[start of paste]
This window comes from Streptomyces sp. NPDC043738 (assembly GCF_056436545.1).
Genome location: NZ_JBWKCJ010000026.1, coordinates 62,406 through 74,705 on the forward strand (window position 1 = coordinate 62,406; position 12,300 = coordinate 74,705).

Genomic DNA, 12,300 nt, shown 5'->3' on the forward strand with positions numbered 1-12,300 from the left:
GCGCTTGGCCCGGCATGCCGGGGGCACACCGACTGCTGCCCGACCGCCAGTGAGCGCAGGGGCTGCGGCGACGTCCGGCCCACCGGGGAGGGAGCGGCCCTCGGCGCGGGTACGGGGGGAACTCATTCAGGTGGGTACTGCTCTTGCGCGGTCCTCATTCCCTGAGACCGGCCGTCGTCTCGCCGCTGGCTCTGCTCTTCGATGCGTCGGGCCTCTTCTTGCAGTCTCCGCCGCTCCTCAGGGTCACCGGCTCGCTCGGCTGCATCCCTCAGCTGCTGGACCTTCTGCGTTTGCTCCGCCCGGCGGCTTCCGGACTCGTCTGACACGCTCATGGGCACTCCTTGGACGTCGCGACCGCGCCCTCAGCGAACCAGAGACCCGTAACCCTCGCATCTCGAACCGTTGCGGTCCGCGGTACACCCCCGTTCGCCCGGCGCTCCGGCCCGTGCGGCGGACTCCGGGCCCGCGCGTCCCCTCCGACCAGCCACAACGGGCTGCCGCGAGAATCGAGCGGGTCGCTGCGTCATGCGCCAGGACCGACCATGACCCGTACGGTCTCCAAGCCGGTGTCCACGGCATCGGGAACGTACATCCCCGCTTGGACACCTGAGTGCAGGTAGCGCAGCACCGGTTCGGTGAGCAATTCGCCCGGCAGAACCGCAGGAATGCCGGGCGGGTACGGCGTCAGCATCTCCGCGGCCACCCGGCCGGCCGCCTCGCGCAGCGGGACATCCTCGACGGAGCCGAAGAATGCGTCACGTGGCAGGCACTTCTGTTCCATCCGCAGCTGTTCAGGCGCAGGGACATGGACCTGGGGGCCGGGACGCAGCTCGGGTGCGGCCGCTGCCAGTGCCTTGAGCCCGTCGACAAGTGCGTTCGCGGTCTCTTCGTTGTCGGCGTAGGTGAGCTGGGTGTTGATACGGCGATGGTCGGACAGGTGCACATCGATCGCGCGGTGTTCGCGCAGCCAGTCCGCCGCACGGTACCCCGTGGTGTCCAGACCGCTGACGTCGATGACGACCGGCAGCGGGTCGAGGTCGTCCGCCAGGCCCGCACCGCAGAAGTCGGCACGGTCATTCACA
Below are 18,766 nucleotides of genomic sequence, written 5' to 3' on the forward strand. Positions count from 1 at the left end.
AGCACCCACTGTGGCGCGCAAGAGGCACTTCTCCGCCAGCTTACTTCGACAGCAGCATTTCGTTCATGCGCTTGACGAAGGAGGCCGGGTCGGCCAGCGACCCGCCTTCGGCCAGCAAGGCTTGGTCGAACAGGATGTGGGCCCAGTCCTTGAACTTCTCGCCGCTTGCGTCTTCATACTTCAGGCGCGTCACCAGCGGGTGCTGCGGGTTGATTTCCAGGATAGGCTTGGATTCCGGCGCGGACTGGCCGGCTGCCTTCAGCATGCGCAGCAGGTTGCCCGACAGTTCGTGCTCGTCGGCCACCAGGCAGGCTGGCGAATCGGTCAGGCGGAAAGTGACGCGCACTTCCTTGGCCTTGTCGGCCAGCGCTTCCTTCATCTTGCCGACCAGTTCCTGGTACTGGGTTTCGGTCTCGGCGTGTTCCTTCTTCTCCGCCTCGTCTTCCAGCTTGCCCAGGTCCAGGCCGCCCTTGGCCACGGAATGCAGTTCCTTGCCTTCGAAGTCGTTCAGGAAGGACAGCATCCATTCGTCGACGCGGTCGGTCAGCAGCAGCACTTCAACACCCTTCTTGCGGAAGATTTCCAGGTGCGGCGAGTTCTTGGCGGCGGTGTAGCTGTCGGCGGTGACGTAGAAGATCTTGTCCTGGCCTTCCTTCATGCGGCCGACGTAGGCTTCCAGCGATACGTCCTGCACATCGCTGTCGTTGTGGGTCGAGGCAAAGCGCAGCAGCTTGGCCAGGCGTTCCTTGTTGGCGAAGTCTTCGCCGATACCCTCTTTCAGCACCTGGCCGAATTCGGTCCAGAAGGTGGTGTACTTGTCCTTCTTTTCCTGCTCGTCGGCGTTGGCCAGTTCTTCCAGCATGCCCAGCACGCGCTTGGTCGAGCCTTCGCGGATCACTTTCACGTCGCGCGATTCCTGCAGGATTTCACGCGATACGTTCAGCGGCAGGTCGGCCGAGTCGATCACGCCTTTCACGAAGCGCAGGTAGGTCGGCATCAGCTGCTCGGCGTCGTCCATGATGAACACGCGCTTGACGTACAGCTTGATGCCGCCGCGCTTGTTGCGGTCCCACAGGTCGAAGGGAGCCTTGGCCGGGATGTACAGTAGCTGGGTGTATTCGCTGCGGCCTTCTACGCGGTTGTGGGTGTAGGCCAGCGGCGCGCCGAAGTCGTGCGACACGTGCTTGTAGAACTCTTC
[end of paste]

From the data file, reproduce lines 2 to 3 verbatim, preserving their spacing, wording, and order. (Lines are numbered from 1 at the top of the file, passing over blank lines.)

Genome location: NZ_JBWKCJ010000026.1, coordinates 62,406 through 74,705 on the forward strand (window position 1 = coordinate 62,406; position 12,300 = coordinate 74,705).

Genomic DNA, 12,300 nt, shown 5'->3' on the forward strand with positions numbered 1-12,300 from the left: